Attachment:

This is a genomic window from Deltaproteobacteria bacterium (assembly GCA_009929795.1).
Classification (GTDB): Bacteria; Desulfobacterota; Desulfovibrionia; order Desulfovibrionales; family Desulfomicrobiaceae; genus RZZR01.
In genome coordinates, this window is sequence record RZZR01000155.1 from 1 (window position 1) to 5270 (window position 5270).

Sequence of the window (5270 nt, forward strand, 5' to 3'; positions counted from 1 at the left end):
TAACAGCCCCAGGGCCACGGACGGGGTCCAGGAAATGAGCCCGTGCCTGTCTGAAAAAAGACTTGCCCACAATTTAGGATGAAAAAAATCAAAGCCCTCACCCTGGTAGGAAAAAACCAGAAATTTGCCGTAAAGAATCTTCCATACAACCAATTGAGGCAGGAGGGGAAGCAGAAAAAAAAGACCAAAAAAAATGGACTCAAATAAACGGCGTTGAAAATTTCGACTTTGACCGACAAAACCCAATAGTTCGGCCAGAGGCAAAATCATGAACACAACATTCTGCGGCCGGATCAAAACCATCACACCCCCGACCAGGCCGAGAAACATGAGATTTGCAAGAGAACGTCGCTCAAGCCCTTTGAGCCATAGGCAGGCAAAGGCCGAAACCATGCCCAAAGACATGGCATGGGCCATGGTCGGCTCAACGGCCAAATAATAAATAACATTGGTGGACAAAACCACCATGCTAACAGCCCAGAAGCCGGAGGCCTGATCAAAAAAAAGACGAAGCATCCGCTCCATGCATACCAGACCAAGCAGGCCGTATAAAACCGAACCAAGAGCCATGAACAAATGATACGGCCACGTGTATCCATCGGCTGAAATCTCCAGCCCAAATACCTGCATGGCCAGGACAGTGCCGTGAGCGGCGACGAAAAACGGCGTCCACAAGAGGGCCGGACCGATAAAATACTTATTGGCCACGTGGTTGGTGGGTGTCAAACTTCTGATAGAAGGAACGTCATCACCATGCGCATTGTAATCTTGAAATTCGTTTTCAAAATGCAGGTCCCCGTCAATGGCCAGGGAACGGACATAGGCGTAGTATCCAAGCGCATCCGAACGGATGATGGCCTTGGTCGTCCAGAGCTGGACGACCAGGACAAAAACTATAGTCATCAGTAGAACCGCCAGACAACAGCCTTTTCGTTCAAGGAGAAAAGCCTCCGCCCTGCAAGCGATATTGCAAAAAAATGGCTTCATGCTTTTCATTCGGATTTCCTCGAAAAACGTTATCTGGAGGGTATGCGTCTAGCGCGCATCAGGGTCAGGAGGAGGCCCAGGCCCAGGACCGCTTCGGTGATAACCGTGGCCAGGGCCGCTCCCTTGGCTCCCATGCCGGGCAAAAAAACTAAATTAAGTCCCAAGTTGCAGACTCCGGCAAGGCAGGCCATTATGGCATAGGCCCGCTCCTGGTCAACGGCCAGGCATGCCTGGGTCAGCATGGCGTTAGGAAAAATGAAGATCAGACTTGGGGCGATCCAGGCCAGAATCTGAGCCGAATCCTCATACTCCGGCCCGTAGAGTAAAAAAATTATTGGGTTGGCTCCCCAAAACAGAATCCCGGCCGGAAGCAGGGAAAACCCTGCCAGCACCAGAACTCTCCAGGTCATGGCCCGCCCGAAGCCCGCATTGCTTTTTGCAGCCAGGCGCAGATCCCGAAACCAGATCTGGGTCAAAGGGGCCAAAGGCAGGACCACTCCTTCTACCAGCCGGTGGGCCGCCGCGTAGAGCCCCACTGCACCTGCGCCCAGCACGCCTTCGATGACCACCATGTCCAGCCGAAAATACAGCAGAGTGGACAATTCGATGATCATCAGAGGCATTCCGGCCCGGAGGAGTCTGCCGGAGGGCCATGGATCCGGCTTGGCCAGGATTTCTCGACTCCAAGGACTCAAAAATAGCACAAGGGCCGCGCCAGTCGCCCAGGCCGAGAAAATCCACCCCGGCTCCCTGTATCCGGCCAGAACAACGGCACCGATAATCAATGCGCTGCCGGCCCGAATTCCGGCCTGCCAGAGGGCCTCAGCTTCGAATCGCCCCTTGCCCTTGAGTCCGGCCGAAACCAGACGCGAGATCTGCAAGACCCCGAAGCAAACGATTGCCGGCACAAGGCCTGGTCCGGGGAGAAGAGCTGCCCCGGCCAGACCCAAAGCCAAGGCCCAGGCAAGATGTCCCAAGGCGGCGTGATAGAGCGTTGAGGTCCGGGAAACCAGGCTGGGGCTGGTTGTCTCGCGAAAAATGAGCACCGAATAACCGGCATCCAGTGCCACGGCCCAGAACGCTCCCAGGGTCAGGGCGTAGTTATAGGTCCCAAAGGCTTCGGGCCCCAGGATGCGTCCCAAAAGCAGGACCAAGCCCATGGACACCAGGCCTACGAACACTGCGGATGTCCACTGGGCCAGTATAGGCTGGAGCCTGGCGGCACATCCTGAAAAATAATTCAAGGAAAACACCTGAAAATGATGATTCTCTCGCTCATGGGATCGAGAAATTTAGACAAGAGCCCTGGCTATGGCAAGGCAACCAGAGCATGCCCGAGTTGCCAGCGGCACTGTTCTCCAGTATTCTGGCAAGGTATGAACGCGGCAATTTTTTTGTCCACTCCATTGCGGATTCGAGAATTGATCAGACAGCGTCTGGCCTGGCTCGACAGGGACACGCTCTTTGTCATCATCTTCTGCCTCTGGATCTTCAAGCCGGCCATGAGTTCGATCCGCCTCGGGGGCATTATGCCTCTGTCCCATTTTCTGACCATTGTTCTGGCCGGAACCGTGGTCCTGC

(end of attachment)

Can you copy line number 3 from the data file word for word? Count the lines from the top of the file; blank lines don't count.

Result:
In genome coordinates, this window is sequence record RZZR01000155.1 from 1 (window position 1) to 5270 (window position 5270).